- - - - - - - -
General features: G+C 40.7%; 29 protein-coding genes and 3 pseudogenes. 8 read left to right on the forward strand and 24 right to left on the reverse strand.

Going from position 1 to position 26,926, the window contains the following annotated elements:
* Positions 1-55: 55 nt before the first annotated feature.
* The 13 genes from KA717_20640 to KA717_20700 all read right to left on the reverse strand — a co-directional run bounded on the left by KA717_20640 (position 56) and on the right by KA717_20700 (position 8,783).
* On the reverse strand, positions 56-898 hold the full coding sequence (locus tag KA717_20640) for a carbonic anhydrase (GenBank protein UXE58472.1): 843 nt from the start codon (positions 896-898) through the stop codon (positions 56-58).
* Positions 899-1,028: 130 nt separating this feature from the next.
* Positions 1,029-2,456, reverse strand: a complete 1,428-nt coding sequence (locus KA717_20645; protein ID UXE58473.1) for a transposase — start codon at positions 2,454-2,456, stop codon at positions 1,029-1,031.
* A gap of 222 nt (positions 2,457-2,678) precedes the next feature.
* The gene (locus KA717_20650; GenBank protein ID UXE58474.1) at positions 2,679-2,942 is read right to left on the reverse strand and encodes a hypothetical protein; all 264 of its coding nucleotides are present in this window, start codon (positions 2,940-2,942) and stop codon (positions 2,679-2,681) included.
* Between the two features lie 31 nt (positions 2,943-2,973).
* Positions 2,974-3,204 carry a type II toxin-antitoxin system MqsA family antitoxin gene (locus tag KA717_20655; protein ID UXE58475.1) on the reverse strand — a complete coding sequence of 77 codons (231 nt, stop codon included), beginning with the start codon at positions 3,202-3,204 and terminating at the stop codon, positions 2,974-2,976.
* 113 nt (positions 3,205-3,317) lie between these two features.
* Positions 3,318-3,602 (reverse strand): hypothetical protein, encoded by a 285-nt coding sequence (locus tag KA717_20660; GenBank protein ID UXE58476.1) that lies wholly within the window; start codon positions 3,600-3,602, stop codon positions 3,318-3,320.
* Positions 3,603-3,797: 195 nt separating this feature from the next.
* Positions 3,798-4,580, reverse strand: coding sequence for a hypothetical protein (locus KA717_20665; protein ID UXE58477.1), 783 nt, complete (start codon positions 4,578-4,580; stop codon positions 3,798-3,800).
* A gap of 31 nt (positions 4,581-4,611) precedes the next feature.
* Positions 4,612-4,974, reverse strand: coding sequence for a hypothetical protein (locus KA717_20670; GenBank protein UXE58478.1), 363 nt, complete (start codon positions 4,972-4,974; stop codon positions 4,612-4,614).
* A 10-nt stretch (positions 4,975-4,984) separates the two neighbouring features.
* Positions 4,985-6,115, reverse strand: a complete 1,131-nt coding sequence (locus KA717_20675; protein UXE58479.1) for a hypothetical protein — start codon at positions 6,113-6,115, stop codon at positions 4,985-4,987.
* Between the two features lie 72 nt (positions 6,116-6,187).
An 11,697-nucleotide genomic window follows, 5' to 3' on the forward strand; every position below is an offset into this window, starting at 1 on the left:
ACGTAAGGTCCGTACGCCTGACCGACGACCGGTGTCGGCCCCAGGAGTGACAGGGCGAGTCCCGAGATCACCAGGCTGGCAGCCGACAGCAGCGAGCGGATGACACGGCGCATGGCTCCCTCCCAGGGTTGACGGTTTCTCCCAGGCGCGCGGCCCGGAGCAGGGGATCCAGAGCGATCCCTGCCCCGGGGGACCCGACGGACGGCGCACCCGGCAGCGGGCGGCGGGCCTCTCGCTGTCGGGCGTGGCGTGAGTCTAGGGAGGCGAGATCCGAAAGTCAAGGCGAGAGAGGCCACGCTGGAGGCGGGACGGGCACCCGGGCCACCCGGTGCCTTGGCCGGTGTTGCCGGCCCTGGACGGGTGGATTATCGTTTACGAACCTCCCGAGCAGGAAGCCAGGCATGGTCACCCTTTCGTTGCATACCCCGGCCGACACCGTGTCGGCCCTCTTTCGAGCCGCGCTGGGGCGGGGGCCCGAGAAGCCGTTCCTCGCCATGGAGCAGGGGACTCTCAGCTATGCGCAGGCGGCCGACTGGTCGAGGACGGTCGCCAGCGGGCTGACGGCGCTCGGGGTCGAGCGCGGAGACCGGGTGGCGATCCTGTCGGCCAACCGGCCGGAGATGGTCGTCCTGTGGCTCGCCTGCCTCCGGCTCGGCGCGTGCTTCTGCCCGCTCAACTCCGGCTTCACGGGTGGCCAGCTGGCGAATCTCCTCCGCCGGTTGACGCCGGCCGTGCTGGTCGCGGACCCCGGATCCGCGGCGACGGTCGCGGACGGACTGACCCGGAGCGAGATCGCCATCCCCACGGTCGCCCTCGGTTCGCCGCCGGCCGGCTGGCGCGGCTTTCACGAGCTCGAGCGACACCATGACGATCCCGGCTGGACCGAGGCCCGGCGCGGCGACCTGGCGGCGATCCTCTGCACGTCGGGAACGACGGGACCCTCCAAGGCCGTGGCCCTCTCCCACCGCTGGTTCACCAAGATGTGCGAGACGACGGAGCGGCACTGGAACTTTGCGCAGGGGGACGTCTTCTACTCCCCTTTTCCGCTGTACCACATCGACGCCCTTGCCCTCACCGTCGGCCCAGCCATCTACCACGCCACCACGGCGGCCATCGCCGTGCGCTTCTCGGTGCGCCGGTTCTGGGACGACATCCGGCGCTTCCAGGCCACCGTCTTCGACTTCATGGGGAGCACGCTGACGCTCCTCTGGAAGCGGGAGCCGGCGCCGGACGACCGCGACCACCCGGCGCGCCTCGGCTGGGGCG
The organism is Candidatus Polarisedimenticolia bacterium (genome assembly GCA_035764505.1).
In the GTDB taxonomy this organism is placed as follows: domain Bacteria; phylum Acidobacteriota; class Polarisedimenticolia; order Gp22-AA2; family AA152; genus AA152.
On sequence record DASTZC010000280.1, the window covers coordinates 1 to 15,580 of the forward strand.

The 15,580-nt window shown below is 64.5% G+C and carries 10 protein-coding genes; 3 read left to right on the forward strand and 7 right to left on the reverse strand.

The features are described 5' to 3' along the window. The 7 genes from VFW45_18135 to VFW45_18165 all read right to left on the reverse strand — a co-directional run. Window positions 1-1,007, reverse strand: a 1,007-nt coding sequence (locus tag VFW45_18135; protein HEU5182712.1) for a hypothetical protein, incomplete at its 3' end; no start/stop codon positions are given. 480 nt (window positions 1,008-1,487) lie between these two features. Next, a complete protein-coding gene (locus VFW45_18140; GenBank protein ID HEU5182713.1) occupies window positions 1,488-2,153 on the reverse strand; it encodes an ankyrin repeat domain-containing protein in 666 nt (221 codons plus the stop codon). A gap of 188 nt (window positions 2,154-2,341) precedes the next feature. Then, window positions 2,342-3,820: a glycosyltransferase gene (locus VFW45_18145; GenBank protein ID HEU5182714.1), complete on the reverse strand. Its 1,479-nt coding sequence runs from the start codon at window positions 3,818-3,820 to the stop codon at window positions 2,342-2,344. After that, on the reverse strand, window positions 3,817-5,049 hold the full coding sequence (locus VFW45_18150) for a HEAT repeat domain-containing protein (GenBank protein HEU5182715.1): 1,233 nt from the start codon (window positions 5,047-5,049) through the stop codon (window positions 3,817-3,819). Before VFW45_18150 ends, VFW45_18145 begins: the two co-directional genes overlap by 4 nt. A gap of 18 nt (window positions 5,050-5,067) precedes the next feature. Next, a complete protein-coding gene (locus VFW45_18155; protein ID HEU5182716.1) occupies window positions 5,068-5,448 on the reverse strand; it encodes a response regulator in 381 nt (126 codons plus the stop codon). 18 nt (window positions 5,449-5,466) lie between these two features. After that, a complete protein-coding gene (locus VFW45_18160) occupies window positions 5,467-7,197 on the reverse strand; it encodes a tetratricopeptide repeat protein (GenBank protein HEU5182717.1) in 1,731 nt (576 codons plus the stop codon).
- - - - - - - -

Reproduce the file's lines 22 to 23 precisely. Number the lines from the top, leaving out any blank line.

ACGTAAGGTCCGTACGCCTGACCGACGACCGGTGTCGGCCCCAGGAGTGACAGGGCGAGTCCCGAGATCACCAGGCTGGCAGCCGACAGCAGCGAGCGGATGACACGGCGCATGGCTCCCTCCCAGGGTTGACGGTTTCTCCCAGGCGCGCGGCCCGGAGCAGGGGATCCAGAGCGATCCCTGCCCCGGGGGACCCGACGGACGGCGCACCCGGCAGCGGGCGGCGGGCCTCTCGCTGTCGGGCGTGGCGTGAGTCTAGGGAGGCGAGATCCGAAAGTCAAGGCGAGAGAGGCCACGCTGGAGGCGGGACGGGCACCCGGGCCACCCGGTGCCTTGGCCGGTGTTGCCGGCCCTGGACGGGTGGATTATCGTTTACGAACCTCCCGAGCAGGAAGCCAGGCATGGTCACCCTTTCGTTGCATACCCCGGCCGACACCGTGTCGGCCCTCTTTCGAGCCGCGCTGGGGCGGGGGCCCGAGAAGCCGTTCCTCGCCATGGAGCAGGGGACTCTCAGCTATGCGCAGGCGGCCGACTGGTCGAGGACGGTCGCCAGCGGGCTGACGGCGCTCGGGGTCGAGCGCGGAGACCGGGTGGCGATCCTGTCGGCCAACCGGCCGGAGATGGTCGTCCTGTGGCTCGCCTGCCTCCGGCTCGGCGCGTGCTTCTGCCCGCTCAACTCCGGCTTCACGGGTGGCCAGCTGGCGAATCTCCTCCGCCGGTTGACGCCGGCCGTGCTGGTCGCGGACCCCGGATCCGCGGCGACGGTCGCGGACGGACTGACCCGGAGCGAGATCGCCATCCCCACGGTCGCCCTCGGTTCGCCGCCGGCCGGCTGGCGCGGCTTTCACGAGCTCGAGCGACACCATGACGATCCCGGCTGGACCGAGGCCCGGCGCGGCGACCTGGCGGCGATCCTCTGCACGTCGGGAACGACGGGACCCTCCAAGGCCGTGGCCCTCTCCCACCGCTGGTTCACCAAGATGTGCGAGACGACGGAGCGGCACTGGAACTTTGCGCAGGGGGACGTCTTCTACTCCCCTTTTCCGCTGTACCACATCGACGCCCTTGCCCTCACCGTCGGCCCAGCCATCTACCACGCCACCACGGCGGCCATCGCCGTGCGCTTCTCGGTGCGCCGGTTCTGGGACGACATCCGGCGCTTCCAGGCCACCGTCTTCGACTTCATGGGGAGCACGCTGACGCTCCTCTGGAAGCGGGAGCCGGCGCCGGACGACCGCGACCACCCGGCGCGCCTCGGCTGGGGCG
The organism is Candidatus Polarisedimenticolia bacterium (genome assembly GCA_035764505.1).